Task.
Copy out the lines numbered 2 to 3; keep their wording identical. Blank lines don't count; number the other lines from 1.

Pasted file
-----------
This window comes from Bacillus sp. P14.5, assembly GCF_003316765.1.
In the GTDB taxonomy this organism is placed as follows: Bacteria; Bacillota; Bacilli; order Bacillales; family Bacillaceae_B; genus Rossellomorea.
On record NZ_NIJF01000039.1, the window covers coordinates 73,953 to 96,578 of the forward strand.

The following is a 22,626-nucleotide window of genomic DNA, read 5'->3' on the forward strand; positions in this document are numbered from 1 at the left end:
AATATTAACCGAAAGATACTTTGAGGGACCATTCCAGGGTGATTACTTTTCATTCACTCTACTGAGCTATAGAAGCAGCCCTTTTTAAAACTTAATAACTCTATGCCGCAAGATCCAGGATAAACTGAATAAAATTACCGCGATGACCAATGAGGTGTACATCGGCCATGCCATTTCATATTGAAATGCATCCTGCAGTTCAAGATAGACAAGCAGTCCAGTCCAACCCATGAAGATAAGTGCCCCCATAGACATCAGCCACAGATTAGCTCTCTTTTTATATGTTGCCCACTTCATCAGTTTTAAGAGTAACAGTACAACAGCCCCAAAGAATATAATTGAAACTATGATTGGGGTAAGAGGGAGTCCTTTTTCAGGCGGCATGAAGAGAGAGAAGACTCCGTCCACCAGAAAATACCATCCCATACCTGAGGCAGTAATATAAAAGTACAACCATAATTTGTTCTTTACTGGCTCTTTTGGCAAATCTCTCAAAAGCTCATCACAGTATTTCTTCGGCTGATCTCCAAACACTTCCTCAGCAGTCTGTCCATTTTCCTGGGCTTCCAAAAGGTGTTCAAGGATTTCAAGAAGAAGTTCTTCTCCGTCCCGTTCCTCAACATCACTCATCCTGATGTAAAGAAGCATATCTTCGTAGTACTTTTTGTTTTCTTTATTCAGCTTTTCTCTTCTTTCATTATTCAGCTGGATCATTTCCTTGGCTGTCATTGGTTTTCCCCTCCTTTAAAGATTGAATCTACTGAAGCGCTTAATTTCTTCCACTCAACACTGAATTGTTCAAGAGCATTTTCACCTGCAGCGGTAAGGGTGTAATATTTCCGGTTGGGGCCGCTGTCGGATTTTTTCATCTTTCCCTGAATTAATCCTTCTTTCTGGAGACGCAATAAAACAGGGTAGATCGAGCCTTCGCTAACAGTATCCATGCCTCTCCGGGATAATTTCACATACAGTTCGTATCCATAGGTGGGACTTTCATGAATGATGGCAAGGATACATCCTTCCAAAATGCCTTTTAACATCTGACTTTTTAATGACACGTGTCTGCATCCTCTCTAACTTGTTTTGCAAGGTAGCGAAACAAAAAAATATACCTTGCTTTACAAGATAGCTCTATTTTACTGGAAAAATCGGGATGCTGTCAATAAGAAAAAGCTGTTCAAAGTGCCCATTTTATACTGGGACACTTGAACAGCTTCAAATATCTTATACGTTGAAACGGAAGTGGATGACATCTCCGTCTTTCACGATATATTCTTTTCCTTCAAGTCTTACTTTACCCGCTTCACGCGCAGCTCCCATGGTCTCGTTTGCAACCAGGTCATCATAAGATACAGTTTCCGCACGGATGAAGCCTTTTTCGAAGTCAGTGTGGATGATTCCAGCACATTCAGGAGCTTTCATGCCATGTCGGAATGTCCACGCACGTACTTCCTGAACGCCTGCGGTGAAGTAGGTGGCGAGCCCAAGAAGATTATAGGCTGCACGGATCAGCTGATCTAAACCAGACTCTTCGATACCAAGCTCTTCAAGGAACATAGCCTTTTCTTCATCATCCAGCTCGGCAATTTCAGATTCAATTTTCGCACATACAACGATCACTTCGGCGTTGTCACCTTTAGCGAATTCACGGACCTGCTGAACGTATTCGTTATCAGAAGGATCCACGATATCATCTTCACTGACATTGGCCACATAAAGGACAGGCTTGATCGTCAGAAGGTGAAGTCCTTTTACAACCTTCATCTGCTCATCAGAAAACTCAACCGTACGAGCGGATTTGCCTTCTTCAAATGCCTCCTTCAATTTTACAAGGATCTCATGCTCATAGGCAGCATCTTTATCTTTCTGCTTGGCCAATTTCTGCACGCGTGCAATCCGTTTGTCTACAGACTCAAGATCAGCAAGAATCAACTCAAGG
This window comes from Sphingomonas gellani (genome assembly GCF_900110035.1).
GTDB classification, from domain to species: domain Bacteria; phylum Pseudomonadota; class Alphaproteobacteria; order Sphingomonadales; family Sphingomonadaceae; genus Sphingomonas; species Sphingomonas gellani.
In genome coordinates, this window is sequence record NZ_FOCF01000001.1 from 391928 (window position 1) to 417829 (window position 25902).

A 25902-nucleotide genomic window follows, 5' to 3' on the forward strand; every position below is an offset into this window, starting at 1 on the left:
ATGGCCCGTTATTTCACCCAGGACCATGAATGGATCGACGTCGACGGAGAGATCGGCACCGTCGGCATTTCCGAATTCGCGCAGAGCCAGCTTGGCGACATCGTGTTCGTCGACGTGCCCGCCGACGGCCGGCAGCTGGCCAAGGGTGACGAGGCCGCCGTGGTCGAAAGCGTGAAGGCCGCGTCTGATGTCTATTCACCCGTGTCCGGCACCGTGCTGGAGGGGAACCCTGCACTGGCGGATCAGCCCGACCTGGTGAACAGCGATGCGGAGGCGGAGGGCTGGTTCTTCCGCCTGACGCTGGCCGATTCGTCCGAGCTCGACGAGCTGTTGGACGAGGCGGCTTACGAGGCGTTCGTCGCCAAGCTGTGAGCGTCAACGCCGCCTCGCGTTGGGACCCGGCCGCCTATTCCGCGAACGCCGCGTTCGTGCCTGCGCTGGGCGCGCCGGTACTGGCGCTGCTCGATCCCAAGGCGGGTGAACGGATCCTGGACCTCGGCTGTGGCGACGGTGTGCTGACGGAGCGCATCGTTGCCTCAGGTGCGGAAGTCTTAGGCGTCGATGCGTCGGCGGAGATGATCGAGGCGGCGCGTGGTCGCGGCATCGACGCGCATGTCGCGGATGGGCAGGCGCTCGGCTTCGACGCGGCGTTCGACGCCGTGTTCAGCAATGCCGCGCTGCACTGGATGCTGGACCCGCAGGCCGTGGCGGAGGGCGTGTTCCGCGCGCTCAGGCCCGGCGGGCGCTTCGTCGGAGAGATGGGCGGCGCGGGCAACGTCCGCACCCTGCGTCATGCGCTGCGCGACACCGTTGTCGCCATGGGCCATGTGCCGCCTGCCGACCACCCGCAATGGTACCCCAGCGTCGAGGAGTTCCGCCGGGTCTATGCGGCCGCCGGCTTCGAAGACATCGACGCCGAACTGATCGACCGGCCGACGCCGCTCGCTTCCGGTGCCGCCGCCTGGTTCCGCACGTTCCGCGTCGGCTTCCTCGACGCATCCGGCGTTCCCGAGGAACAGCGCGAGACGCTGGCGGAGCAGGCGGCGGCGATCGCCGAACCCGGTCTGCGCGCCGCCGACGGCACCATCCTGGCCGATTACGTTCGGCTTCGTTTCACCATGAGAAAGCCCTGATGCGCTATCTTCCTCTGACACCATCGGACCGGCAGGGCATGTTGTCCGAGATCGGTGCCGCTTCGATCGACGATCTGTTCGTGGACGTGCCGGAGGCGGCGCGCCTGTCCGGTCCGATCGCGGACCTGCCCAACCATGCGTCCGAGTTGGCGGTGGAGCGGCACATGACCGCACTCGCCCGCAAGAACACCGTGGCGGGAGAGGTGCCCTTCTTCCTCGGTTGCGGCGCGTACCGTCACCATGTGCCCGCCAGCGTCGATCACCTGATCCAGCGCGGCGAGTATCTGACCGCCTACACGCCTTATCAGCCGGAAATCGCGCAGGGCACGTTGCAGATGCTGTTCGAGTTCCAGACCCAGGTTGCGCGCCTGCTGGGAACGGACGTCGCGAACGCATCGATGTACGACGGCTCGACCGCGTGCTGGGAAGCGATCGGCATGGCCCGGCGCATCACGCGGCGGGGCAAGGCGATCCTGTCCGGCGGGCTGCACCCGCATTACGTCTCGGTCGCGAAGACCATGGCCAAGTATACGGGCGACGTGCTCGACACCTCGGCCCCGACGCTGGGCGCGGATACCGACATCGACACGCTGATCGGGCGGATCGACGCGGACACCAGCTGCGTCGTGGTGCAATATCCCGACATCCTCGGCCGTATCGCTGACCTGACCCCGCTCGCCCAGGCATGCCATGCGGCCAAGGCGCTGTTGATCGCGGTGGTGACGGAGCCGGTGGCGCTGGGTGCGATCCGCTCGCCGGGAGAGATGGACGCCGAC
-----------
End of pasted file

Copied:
In the GTDB taxonomy this organism is placed as follows: Bacteria; Bacillota; Bacilli; order Bacillales; family Bacillaceae_B; genus Rossellomorea.
On record NZ_NIJF01000039.1, the window covers coordinates 73,953 to 96,578 of the forward strand.